The Quilt: 25 April 1993

A Poem

It’s the hands I see first, on this panel,
the community of hands reaching toward a name
that could be yours, could be mine,
but happens to be Bob’s, the hands simple
as those we drew in the primary grades,
tracing around splayed fingers, stubborn thumb,
a ghostly outline on manila stock.
We cut them out, took them home
to our moms.  These hands are fabric,
paisley and denim, tartan and corduroy,
a school of hands swimming toward
Bob’s name, hands with their first names
stitched awkwardly in thin thread.
I lay down my own hand, pale one
in the multitude, for enough time
that I feel the hard earth
beneath the weave, a scattering
of small stones.  My hand
is the princess resting on the pea.
We move on down the corridor, silent
as those around us.  Here’s a panel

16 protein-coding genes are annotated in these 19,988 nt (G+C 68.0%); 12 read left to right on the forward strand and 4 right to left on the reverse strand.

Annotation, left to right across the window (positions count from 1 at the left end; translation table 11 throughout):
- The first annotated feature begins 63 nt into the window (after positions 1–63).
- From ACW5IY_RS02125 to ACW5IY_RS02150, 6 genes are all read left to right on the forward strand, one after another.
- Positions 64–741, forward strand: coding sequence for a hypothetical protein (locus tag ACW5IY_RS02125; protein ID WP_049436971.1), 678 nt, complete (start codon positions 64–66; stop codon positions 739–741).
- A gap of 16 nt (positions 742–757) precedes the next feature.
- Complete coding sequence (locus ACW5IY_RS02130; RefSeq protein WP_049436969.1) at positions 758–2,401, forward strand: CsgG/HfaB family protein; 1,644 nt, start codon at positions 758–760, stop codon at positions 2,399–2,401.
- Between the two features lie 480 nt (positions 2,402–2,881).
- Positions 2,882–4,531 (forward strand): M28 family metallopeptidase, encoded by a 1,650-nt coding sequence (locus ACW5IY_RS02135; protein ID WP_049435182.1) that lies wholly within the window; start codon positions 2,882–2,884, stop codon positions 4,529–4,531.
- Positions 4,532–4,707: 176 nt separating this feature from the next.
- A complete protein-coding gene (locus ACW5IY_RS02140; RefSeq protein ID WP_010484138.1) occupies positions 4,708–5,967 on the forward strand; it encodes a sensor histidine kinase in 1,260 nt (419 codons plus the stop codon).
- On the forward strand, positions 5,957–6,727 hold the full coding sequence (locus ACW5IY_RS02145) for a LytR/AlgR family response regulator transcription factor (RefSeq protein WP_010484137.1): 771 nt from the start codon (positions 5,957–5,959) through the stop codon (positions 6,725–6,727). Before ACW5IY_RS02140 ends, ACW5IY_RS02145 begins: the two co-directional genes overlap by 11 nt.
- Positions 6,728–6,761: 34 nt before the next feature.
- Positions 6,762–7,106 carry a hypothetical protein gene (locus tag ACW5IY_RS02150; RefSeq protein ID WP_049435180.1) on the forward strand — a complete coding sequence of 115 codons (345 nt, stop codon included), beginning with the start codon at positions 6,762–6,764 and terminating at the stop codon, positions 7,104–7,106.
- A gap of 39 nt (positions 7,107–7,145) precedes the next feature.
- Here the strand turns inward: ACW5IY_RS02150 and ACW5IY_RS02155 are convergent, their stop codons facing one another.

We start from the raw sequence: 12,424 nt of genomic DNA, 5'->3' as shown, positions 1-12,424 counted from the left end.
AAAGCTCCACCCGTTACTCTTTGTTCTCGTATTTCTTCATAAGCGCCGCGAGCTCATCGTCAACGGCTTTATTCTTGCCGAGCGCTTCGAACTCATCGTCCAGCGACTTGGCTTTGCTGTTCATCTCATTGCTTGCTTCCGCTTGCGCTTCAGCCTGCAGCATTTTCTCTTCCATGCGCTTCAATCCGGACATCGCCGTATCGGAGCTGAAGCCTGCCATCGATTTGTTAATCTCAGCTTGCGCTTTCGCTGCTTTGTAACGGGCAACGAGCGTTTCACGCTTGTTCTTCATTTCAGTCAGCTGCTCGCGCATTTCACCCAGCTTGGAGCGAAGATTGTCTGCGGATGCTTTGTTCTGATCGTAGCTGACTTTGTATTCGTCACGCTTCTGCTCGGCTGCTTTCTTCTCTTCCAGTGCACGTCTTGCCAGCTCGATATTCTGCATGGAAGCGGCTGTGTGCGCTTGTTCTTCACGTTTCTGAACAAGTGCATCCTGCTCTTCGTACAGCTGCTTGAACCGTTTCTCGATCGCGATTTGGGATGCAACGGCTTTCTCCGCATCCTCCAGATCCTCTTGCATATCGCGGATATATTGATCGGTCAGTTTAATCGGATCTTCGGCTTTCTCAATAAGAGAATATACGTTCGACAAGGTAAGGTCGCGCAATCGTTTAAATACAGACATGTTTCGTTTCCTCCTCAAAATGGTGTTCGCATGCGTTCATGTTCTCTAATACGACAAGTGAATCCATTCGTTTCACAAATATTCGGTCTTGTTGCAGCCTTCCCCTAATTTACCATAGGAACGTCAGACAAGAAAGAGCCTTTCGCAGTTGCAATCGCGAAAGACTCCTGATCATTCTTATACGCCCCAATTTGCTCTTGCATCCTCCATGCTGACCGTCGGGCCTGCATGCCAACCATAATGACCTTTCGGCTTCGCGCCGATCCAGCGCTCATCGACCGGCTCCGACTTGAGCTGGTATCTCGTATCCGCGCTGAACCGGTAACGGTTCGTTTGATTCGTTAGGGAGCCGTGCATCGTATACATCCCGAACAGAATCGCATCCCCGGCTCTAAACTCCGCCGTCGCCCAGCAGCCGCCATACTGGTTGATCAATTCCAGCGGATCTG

from Ames, Iowa, one from Kansas, another
from Hawaii, green palm fronds bordering
a blue sea.  This is worse than
the Viet Name wall, you say
letting go of your tears.  The squares
stretch north and south, east and west,
the four corners of our hearts.
All this color, I think, all this brilliance
about loss.  Tom, the next patch says,
then Randy, then Susan.
We say the names aloud, a litany
of stolen light, as we compose
our grief among these postage stamps
of cloth, how we mail our private
and collective message on ahead.

Anita Skeen
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    Michigan State University Museum

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